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A hernia is an abnormal protrusion of tissues or an organ, happening as a result of internal organs pushing through a weak spot in your muscle or tissue. It can be caused by a number of reasons such as ageing, damage, chronics coughing, pregnancy, obesity, ascites, strenuous exercise or family history of hernia.
The are different type of hernia and the most common occurs in the abdomen area, but it can also be found in the groin, belly button and upper thigh areas.
In many cases, hernia does not cause symptoms and it is not immediately life-threatening. However, hernia can lead to serious complications and it does not go away on it's own. You should see a doctor and treat hernia as soon as possible to avoid possible complications.
The most common symptoms of hernia are:
• bulge or lump in the affected area
• swelling around the groin or scrotum area
• pain around the bulge or lump
• nausea or vomiting
• pain when lifting
• increase in the bulge size over time
Who is it suitable for
✔ Patients who have been diagnosed with hernia
✔ Paints who experience pain in the abdomen or groin area when coughing or lifting
✔ Patients with swelling around the testicles
✔ Patients who experience difficulty pooing or passing wind
✔ Hernia surgery normally takes 1-2 hours but might take longer
✔ Depending on the complexity of the surgery, the procedure can be performed either as outpatient or inpatient (requiring you to stay for a night at the hospital)
✔ Most patients can return to work after one or two weeks if it is a low activity job such as sitting at a desk
✔ You will need to take more time off work if your job involves physical activities
✔ Swelling can remain up to 6 weeks
✔ You should avoid heavy lifting and strenuous activities for about 4 to 6 weeks
Types Of Hernia Surgery
When it comes to hernia there are two main types of surgery. You should always consult with a doctor to determine the best treatment approach for you and to understand associated risks, as well as the possibility of hernia to come back.
Open surgery involves making an incision and pushing back the lump back into the abdomen, and then closing hernia using sutures and mesh. Finally, the incision is closed with sutures.
Keyhole surgery (Laparoscopic)
Laparoscopic surgery involves the use of a tiny camera and surgical equipment to repair the hernia. For this type of surgery, only a few small incisions are made. Laparoscopic surgery is less invasive than open surgery and enables much quicker recover, and reduces the risk of complications such as infection.
Before The Treatment
In many cases, patients will have no or little symptoms. However, hernia can be quite dangerous and cause serious complications if not treated early. You should seek emergency care if you have hernia and experience the following symptoms:
• nausea or vomiting
• sudden pain or fever
• difficulty pooing or passing wind
For planned surgeries, you will need to meet with a surgeon to discuss your treatment plan and perform an examination:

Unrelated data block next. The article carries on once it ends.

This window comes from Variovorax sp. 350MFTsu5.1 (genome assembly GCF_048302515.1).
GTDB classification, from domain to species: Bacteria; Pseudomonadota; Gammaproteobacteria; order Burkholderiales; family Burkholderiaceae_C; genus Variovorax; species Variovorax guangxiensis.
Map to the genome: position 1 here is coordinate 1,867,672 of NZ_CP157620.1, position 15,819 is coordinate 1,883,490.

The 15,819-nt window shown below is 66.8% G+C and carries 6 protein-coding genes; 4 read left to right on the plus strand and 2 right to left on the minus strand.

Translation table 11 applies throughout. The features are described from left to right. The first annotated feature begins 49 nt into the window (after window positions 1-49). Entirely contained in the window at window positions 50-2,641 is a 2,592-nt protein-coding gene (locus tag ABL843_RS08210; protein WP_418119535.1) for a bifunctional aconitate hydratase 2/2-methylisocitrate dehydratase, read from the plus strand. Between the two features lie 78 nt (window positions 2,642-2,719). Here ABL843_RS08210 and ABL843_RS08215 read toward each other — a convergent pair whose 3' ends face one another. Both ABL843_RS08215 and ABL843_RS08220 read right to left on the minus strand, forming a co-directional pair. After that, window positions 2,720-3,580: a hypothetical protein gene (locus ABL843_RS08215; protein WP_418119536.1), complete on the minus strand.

• Medical history - You should provide a complete medical history including your past and current medical conditions, and medications that you might be taking.
• Examination - Your surgeon is going to perform physical examination of the affected area to determine the best treatment approach for you. Physical examination is normally enough for a doctor to diagnose hernia.
• Diagnostics, tests and additional examination - Your doctor may ask you to do additional diagnostics such as ultrasound or X-ray.
• Treatment plan - Your doctor should explain you different types of surgery methods, potential risks, recovery and determine treatment plan for you.
You will be advised by your doctor how to prepare for the procedure which may include dietary and medication requirements. It's recommended that you arrange for help during recovery and drive you home from a hospital.
What does it involve?
There are different types of hernia surgery, but generally the following is involved:
• This procedure is generally performed under either local or general anaesthesia. In most cases, general anaesthesia is used.
• The procedure will start with making incisions in the area where hernia is formed.
• Then the lump is pushed back into the abdomen.
• A mesh can be placed to strengthen abdominal wall.
• Drain tubes may be placed through the incision to drain any excess fluid and blood.
• At the end, sutures are applied to close the incisions.
• A bandage may be applied to reduce swelling and bruising
Hernia operation usually takes 1-2 hours but can take longer. Depending on the type and complexity of your operation, you may go home same day or stay in hospital for a night.
After the treatment
Your recovery and how quickly you can return to work largely depends on your treatment type and complexity of the operation. Most patients can return to work after one or two weeks if it is a low activity job such as sitting at a desk. You will need to take more time off work if your job involves physical activities.
After hernia operation it is common to experience the following symptoms:
After surgery it is likely that you will have a bandage or support corset to reduce swelling and bruising. You may need to take antibiotics after the operation to reduce the risk of infection. Bruising and swelling normally is visible for 2 weeks. You should avoid heavy lifting and strenuous activities for about 4 to 6 weeks.
As with any major surgery, hernia surgery carries risks such as:
• breathing difficulties
• persistent swelling or pain
• hernia may come back again
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